Women Weavers OnLine
Piece 1.10913 is a rather large High Atlas or Tazenakht pile rug. The main colors are a navy blue and gray, with some red and bits of orange. You can see them better on this close-up. The rug measures 55 x 93 and costs $775.
Here you see one of the two women who made the rug, Rehma; shes the one on the left. (I asked permission before I took anyones photo, or put it online.) She has a really sweet face which you can see much better when you click the photo. The main workers were Rehma and Aicha (too shy for a photo), who are married to two brothers. Aichas husband is the man holding the rug on the left above. It took Rehma and Aicha plus another helper a month to finish this rug. Rehma has five children, three boys and two girls, and Aicha has four sons and one daughter. Both use the money for household expenses like clothing and groceries because weaving is a main source of income. When I asked what their husbands did for a living, they joked they wait for the rugs. That is actually more true now than usually, since there have been four years of drought in this area. The husbands have sheep and some land on which they raise barley and almonds when the rains are good, but recently they depend a lot on weaving.
Piece 1.10911, a flatweave with black and white stripes and twining, sometimes with touches of color, is called a chedwi and made only in the south. It's long and narrow; you can see the full piece by clicking on the photo. It belongs to Rahma's household, but it's not clear who made it. It's an older style and some with these colors use natural dye, but I'm afraid I was so busy with measuring and photographing that I didn't ask about this one. The pricing suggests that it is an antique piece. You can see the colors and detail better on the enlarged close-up. This is about 4 1/2' x 13' and costs $1355.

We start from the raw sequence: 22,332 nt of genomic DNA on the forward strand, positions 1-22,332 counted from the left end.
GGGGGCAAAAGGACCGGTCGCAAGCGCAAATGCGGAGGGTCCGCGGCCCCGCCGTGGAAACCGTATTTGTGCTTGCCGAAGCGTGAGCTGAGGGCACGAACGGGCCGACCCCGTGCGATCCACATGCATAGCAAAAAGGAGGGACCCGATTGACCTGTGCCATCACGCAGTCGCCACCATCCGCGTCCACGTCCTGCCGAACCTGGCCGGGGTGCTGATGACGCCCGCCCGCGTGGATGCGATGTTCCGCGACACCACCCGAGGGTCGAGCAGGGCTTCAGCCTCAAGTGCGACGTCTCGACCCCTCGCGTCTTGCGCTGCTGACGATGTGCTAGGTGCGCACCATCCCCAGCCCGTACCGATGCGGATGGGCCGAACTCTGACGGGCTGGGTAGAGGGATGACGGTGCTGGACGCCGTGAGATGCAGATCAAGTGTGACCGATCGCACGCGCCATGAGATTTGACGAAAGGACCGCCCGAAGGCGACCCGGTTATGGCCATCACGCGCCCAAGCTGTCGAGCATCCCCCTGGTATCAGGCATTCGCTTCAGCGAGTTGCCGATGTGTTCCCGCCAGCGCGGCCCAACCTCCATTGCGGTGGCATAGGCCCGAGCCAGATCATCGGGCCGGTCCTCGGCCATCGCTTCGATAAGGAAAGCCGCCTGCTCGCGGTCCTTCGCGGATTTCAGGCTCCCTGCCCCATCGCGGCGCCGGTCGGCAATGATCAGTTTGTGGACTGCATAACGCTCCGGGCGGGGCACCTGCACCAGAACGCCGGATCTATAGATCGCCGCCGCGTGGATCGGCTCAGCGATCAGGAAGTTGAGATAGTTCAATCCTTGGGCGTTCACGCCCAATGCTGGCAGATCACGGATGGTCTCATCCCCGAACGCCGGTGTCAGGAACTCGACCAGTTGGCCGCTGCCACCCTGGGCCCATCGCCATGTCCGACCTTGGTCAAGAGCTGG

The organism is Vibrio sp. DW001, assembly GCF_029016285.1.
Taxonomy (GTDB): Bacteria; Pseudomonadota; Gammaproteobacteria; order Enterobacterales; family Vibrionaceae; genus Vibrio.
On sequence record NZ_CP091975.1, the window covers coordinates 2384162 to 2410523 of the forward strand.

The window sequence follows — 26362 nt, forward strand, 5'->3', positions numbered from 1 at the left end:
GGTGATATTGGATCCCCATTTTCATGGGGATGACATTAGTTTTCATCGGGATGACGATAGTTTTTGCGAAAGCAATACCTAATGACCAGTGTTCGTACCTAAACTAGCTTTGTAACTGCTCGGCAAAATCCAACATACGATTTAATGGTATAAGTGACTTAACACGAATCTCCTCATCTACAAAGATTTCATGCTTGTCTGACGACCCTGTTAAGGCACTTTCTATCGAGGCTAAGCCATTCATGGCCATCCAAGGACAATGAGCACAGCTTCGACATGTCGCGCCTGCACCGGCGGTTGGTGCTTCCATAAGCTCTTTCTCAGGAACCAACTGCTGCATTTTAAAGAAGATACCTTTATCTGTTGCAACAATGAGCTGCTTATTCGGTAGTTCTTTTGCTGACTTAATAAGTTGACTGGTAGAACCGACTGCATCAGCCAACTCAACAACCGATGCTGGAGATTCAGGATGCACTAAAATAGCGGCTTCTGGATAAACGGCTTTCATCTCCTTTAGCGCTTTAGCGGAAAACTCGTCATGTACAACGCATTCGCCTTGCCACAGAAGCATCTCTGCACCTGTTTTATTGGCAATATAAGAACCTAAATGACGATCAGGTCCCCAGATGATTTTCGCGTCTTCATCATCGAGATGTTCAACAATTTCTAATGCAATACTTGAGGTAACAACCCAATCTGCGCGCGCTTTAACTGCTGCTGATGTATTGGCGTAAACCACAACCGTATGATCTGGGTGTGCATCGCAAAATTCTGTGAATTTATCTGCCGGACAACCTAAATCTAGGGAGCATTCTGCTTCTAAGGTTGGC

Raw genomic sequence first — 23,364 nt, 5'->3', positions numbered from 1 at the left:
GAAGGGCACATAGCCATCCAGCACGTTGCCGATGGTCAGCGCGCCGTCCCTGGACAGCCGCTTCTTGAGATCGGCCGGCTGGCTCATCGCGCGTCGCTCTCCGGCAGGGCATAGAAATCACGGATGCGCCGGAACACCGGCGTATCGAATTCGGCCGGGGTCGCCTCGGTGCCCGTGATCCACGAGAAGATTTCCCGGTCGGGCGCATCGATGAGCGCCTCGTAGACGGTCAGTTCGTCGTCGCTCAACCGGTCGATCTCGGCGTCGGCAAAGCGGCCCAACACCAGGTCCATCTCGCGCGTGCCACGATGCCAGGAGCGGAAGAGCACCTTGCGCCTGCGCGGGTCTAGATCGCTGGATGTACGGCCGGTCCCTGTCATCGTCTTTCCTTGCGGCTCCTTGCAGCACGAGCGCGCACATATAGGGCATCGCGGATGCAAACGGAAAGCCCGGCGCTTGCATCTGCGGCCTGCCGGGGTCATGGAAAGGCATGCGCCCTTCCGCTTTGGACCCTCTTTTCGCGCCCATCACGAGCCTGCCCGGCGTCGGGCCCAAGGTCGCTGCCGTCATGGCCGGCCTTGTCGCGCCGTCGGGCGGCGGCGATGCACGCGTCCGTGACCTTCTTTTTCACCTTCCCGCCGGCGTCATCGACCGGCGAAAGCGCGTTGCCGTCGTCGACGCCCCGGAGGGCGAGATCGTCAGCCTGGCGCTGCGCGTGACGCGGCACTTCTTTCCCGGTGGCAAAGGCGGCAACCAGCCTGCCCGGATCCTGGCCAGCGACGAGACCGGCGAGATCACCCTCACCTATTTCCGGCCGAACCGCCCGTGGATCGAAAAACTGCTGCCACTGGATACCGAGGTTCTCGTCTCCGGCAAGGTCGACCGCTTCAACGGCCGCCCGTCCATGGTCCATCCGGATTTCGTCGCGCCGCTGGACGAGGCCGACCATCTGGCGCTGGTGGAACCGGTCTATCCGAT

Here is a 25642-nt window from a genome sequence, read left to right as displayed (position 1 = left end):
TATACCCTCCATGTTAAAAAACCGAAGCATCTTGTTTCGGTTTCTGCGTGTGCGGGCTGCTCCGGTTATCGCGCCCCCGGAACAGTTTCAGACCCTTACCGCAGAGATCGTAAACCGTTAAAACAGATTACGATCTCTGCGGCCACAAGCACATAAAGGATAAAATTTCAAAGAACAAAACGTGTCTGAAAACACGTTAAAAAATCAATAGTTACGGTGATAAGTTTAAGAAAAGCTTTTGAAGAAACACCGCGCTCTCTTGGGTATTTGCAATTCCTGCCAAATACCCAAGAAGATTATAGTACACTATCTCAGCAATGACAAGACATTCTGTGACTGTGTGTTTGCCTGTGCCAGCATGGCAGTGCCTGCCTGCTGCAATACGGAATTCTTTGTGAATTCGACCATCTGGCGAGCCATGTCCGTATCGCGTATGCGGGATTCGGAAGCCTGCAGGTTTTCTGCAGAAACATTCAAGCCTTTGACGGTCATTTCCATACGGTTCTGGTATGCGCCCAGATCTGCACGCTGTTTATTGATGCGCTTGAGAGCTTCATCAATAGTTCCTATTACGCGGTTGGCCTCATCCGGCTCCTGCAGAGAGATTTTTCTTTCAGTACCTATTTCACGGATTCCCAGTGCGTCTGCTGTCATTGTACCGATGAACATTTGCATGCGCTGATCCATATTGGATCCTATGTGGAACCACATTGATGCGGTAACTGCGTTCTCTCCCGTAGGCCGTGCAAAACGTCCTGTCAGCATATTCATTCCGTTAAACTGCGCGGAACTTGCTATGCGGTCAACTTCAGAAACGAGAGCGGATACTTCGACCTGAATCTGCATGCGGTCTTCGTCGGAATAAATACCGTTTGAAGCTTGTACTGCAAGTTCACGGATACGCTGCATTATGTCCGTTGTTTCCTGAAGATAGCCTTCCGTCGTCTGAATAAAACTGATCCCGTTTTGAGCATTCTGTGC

Jamila is a master weaver in N'kob. She began to learn weaving from her mother when she was ten, and by fifteen knew it quite well. She is in her twenties, still single, and lives with her parents. She weaves both flatweave akhnifs and the knotted rugs called ibooli here in Berber, and makes up designs herself. Her earnings are used for household expenses and to buy clothing. Women often weave together, both to speed the work and to visit. Here Sefiya and Ahroush are helping her work on an akhnif with multi-colored squares. She has several pieces for sale in these pages.